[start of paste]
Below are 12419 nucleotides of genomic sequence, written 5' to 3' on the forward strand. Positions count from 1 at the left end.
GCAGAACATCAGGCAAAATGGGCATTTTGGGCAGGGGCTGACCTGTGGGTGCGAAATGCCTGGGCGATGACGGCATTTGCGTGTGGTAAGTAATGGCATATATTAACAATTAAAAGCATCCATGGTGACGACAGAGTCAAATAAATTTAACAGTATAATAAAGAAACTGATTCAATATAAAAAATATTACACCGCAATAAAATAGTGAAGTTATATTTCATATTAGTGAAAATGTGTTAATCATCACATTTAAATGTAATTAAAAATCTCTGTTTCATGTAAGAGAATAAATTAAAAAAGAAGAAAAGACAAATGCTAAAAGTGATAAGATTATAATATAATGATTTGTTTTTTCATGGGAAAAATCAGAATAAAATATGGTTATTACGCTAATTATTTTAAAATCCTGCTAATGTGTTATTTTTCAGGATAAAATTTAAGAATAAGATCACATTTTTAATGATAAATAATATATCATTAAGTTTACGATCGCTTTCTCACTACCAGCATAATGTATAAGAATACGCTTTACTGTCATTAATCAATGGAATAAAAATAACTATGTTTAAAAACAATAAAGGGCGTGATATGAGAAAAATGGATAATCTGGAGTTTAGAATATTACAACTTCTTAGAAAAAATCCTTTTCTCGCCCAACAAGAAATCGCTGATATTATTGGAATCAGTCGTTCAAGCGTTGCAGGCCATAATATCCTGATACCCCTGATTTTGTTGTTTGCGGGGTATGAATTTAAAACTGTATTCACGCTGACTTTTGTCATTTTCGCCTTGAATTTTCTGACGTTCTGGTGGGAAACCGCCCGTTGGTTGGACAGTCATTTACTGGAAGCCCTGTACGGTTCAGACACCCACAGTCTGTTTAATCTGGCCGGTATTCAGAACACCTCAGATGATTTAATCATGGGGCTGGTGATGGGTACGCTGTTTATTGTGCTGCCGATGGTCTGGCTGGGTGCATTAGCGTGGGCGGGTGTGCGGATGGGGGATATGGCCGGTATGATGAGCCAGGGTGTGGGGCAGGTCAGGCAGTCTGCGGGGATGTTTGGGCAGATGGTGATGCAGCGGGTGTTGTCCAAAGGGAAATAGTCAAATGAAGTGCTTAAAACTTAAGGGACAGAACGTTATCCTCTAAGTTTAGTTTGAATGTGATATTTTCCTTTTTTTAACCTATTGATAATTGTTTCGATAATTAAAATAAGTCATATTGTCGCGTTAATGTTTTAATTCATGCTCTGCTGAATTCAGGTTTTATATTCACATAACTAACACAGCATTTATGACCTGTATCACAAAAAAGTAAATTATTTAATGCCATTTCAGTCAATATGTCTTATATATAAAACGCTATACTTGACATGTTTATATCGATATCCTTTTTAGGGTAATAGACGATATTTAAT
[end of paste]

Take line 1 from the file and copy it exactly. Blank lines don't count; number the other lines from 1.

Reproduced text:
Below are 12419 nucleotides of genomic sequence, written 5' to 3' on the forward strand. Positions count from 1 at the left end.